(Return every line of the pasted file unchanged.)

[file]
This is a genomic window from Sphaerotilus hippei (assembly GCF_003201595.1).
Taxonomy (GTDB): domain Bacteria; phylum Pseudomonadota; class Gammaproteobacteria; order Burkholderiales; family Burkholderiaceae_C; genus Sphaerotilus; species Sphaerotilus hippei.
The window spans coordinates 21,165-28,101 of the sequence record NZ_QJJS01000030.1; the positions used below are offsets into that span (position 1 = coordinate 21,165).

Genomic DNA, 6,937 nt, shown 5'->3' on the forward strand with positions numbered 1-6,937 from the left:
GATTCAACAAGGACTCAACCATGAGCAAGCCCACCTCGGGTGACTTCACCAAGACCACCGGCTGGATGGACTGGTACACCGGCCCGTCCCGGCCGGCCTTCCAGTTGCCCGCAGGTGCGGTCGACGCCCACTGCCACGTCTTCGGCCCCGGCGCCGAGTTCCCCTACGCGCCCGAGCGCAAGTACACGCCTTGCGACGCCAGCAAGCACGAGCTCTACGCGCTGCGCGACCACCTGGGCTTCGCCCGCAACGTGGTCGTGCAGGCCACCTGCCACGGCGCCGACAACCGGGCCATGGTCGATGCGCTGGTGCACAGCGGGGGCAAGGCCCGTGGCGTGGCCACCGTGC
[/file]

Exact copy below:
This is a genomic window from Sphaerotilus hippei (assembly GCF_003201595.1).
Taxonomy (GTDB): domain Bacteria; phylum Pseudomonadota; class Gammaproteobacteria; order Burkholderiales; family Burkholderiaceae_C; genus Sphaerotilus; species Sphaerotilus hippei.
The window spans coordinates 21,165-28,101 of the sequence record NZ_QJJS01000030.1; the positions used below are offsets into that span (position 1 = coordinate 21,165).

Genomic DNA, 6,937 nt, shown 5'->3' on the forward strand with positions numbered 1-6,937 from the left:
GATTCAACAAGGACTCAACCATGAGCAAGCCCACCTCGGGTGACTTCACCAAGACCACCGGCTGGATGGACTGGTACACCGGCCCGTCCCGGCCGGCCTTCCAGTTGCCCGCAGGTGCGGTCGACGCCCACTGCCACGTCTTCGGCCCCGGCGCCGAGTTCCCCTACGCGCCCGAGCGCAAGTACACGCCTTGCGACGCCAGCAAGCACGAGCTCTACGCGCTGCGCGACCACCTGGGCTTCGCCCGCAACGTGGTCGTGCAGGCCACCTGCCACGGCGCCGACAACCGGGCCATGGTCGATGCGCTGGTGCACAGCGGGGGCAAGGCCCGTGGCGTGGCCACCGTGC